Jerry Only w/ Vampiro and The Misfits vs. “Dr. Death” Steve Williams w/ Oklahoma in a Steel Cage Match, WCW Monday Nitro – November 29th, 1999
Sometimes, the inspiration for these comes from the weirdest places.
Last weekend, I was lucky enough to see The Original Misfits (meaning Doyle, Jerry Only and Danzig) at the Prudential Center in beautiful Newark, New Jersey. It was a fantastic and fun show, and one that I have been waiting almost 20 years to see. In High School, after hearing a friend’s band play a cover of Skulls, I became obsessed with the group, mostly the original line-up.
But, that was not the first time I had heard of the band. In late 1999, The Misfits, with their revival line-up of Dr. Chud, Doyle Wolfgang Von Frankenstein, Jerry Only and Michale Graves, appeared to back-up Vampiro on WCW Monday Nitro. After a brief feud with Alex “Berlyn” Wright and The Wall, the attention of the morbid mob would turn to Dr. Death and Ed Ferrara as the Jim Ross parody OK Oklahoma. The group, including Vamprio in his solo appearances, would enter to Kong at the Gates from Famous Monsters. You can even find that on WWE Network, which is a nice surprise since I’m sure it required some extra licensing. Their angle would effectively end at Starrcade 1999, and by mid-2000, that line-up of the band had already dissolved. Vampiro did continue to wear Misfits’ gear for a bit longer, but would soon shift his allegiance to the ICP and The Dark Carnival.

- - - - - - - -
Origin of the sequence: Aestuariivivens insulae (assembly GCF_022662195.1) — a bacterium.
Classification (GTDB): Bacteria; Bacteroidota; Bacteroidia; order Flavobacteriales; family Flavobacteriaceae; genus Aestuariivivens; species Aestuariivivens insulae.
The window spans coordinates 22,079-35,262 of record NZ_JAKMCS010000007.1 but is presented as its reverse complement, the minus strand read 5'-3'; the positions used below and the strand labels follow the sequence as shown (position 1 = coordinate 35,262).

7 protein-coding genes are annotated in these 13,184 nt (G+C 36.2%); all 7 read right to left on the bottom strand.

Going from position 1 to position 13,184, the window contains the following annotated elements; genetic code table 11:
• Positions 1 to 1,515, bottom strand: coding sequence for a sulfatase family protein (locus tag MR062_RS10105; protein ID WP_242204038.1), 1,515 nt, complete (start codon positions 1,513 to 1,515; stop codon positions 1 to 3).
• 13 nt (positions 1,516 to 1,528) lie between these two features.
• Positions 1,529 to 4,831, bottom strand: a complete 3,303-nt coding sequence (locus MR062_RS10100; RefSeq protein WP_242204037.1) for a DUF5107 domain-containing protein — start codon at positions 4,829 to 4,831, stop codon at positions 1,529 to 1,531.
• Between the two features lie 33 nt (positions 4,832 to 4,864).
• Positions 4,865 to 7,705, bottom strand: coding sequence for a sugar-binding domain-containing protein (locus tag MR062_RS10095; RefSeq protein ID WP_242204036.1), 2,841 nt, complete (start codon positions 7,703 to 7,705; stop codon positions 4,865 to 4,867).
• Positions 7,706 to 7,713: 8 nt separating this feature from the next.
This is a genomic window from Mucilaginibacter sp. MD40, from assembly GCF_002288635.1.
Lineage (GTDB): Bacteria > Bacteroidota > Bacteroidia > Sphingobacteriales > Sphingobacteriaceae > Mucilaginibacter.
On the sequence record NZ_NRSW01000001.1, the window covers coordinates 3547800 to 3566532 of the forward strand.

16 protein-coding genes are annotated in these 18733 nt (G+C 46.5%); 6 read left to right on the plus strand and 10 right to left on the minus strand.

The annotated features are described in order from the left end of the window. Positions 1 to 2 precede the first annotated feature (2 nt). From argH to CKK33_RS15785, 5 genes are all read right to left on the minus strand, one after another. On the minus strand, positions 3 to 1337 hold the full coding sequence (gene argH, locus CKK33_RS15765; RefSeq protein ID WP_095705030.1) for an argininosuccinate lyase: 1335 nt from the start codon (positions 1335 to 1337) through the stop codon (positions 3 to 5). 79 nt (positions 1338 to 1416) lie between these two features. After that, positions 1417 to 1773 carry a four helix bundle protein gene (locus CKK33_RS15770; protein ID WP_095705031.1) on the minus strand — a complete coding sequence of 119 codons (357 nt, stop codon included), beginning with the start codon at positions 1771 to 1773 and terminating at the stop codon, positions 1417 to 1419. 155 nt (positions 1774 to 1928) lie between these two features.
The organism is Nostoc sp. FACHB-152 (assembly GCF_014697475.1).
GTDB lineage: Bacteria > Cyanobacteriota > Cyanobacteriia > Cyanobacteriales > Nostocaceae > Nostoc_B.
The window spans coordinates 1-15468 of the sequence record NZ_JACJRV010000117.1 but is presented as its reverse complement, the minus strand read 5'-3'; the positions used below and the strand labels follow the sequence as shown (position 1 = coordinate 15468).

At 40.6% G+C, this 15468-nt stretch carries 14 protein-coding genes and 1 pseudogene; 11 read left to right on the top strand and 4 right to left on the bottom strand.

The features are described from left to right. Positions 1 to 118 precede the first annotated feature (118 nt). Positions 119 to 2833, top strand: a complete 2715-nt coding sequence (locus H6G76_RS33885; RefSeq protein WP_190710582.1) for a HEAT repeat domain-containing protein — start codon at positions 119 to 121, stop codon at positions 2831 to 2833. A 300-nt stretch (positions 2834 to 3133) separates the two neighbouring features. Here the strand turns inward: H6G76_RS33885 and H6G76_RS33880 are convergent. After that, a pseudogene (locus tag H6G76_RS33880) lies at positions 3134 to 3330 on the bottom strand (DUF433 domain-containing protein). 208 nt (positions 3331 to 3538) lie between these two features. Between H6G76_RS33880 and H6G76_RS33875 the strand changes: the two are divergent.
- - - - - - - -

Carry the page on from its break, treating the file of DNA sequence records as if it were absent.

Okay, I’ll admit this isn’t one of the good ones, but it does show a unique moment in wrestling history. Let me run through the match itself. Only, who was admirably willing to take bumps, gets brutalized by the legit legend, Dr. Death. Like, really brutalized. The Other Misfits (that might be a good name for a reunion tour) and Vampiro attack Oklahoma, and then Michale Graves, with an exceptional amount of enthusiasm, covers the rotund commentator in barbecue sauce. Doyle seems fairly bored in all of these scenarios and I can’t tell if it is his Frankenstein-esque persona or legit disinterest. He apparently didn’t know he’d be wrestling anyway, but he did end up meeting and marrying Gorgeous George, so I guess he can’t complain.
(Maybe he can, they divorced in 2013)
Anyway, Steve Williams would get distracted by the beatdown and the open door to the cage would allow Jerry Only to snag the win. Not as surprising as Dr. Chud would have you believe in that picture up there. Sorry, spoiler alert…too late.
The match isn’t the reason to check this out though, it is the scenario. A band was brought in to back up a wrestler (admittedly, this was Vampiro’s idea) and a band member would be given a win on Nitro in a steel cage match. Vampiro would ultimately get the spotlight back but if you want to know how much the mentality of “Sports Entertainment” had changed in the near two decades since this match, look no further. Sure, things aren’t always great and yes, the Attitude Era was innovative. The Attitude Era also made scenarios like this more commonplace and began to erode the match card itself. I’m all for fun, but check out these whole episodes on Nitro, everyone has something weird going on and the audience couldn’t focus on the narrative. Celebrities have to be there to enhance, not distract. If there is a failure of the Attitude Era that has since been corrected, it is this. Ronda Rousey’s effect is going to be interesting. That said, they’ve found some new ways to pull focus away too.
This match, along with more of The Misfits‘ run in WCW, is available on the WWE Network.